State Property Leases Could Get a New Lease on Life

By Benita M. Dodd

There are two constitutional amendments on the ballot in Georgia for voters to consider on November 6. To borrow a word revived in the American lexicon by Vice President Joe Biden, there has been much malarkey in the debate regarding Amendment No. 1, which would provide more public charter school options. Few voters, however, are even aware of Amendment No. 2, which would allow the state to enter multi-year property lease agreements.

Georgia’s State Properties Commission, responsible for the inventory of all owned or leased state government facilities and property, has a database of 1,800 leases, 15,000 buildings and 1.1 million acres. The Commission says a longstanding interpretation of the Georgia Constitution limits the state to one-year leasing terms. Passage of the amendment would facilitate multi-year leases, subject to annual legislative appropriation of the lease amount.

The current process not only considerably complicates matters, it reduces the pool of landlords available to the state, according to Howard Boyd, executive vice president of Hailey Realty Company, an Atlanta-based firm specializing in leasing and management of commercial, office and industrial buildings.

Boyd has personal experience. He recalls his work on leasing a 20,000-square-foot space to one state agency.

“The big issue is that it was raw space that involved a buildout – improvements for the tenants – of about $800,000. The rent for the first year was about $250,000, so there was no way to recoup the cost of building out the space in one year.”

The solution: a one-year lease with 21 renewal options. If the renewal option was not exercised, there would be a non-renewal “fee” of 1/22nd of $800,000 for each non-renewed year.

“Not every landlord will do that,” Boyd notes. “Plus, the state was making taxpayers liable. That one-year lease looks like $250,000, but it’s smoke and mirrors. There’s really a non-renewal fee of $763,000. If we could’ve had the certainty of, say, a 10-year lease of the location, this would not have been an issue.”

In fact, state location leases currently average 10.7 years.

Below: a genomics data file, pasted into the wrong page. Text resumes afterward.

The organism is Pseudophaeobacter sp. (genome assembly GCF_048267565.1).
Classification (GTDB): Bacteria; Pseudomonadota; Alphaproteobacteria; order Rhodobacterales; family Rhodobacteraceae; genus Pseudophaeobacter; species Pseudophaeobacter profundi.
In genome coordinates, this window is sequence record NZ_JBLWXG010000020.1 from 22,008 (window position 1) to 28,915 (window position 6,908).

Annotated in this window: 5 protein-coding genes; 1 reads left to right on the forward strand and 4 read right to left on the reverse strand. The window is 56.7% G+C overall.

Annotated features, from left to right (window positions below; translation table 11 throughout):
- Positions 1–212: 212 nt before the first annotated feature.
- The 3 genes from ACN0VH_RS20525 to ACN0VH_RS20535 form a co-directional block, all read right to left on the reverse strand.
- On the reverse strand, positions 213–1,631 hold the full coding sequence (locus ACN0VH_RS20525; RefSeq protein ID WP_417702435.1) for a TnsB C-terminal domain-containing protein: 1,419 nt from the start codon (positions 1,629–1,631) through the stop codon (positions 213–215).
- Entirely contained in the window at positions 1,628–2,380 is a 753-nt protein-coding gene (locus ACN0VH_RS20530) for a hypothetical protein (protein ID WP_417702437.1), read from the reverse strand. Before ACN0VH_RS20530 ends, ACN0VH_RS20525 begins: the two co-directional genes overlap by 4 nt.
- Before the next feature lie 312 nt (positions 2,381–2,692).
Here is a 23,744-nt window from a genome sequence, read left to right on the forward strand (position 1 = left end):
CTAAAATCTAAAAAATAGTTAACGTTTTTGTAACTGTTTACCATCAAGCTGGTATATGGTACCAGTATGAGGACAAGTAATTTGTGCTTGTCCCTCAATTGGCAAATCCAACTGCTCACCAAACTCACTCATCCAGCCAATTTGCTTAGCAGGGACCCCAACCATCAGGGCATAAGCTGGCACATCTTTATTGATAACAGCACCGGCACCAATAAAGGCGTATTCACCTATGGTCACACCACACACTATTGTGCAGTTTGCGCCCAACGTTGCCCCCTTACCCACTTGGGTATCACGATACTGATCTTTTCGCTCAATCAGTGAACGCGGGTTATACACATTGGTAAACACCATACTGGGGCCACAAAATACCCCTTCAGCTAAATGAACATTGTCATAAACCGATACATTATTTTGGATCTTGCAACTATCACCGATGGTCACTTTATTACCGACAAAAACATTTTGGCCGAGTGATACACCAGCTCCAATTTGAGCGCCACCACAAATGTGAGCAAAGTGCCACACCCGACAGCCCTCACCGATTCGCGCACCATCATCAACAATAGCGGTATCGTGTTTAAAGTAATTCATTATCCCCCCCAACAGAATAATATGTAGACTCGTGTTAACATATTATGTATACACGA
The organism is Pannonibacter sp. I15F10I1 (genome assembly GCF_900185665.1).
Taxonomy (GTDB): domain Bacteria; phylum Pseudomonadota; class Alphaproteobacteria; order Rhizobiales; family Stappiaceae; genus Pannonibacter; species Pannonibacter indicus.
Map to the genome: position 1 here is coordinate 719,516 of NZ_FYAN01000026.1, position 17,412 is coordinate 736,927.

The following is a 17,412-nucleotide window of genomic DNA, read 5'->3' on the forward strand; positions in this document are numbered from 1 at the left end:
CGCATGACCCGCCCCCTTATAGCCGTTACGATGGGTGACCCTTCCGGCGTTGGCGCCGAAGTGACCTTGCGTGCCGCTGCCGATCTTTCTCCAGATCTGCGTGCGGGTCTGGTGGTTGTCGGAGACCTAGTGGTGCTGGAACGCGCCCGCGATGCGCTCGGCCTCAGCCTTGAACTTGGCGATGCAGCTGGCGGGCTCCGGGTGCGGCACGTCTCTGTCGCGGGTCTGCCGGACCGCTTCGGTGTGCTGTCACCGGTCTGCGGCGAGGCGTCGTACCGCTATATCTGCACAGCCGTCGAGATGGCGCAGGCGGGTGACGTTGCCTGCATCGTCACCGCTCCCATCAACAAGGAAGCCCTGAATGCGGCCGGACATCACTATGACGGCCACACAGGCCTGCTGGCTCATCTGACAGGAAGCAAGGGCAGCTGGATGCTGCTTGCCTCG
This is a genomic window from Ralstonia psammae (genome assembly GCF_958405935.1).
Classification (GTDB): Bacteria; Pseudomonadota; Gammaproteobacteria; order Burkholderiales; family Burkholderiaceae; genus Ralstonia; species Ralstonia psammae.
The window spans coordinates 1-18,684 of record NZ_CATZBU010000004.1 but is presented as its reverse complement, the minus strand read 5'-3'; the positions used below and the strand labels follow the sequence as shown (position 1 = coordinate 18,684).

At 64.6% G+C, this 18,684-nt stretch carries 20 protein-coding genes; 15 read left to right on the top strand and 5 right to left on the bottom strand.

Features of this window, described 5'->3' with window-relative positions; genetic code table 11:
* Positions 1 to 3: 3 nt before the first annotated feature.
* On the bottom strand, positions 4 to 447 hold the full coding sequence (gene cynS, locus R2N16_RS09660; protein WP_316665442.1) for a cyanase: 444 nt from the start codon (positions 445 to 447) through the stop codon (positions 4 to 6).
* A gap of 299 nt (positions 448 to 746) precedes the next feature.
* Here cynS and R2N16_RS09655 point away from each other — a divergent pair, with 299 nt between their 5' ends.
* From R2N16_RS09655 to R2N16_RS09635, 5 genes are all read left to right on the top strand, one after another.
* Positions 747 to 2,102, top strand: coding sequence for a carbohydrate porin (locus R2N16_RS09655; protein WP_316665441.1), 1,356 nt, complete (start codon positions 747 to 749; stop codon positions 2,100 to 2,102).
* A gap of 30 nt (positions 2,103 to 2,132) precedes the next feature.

To some extent, the longer the lease contract, the more attractive the total package you can get, Boyd says: “Most landlords don’t want one-year leases because they don’t want to do paperwork every year. And landlords can’t seek long-term financing for a one-year space lease, so you’re immediately reducing the number of landlords.”

Amending the state Constitution to enable long-term state facility leases involves more than just allowing the state to do so, however. There must be responsible oversight and accountability to ensure that the leased space, length of lease and location are appropriate. So much more than economics goes into choosing a location: infrastructure such as access to telecommunications and transportation; traffic; area crime rates; the safety of employees and customers, and the accessibility for the agency’s customers.

The Legislature worked on numerous safeguards to ensure that multiyear leases are optimal: A multi-year lease may not be for longer than 20 years and subject to annual state appropriations. The Georgia State Financing and Investment Commission would also have authority to cap the cap the contract value of multi- year leases annually.

The state estimates the change will save about $66 million over 10 years, which “could pay the average salaries for over 1,300 teachers or policy officers in Georgia.” It would be so much better to promise that the money could remain in taxpayers’ pockets. But what is clear is that this will simplify the process and improve efficiency.

Boyd is hoping for a simpler process. Despite the complications, however, what sticks in his mind is how hard the State Property Commission negotiated on behalf of taxpayers. “I was impressed. It wasn’t just a matter of, ‘Let’s get this done,’” he says.

Benita M. Dodd is vice president of the Georgia Public Policy Foundation, an independent, state-focused think tank that proposes practical, market-oriented approaches to public policy to improve the lives of Georgians. Nothing written here is to be construed as necessarily reflecting the views of the Georgia Public Policy Foundation or as an attempt to aid or hinder the passage of any bill before the U.S. Congress or the Georgia Legislature.

©Georgia Public Policy Foundation (October 19, 2012). Permission to reprint in whole or in part is hereby granted, provided the author and her affiliations are cited.

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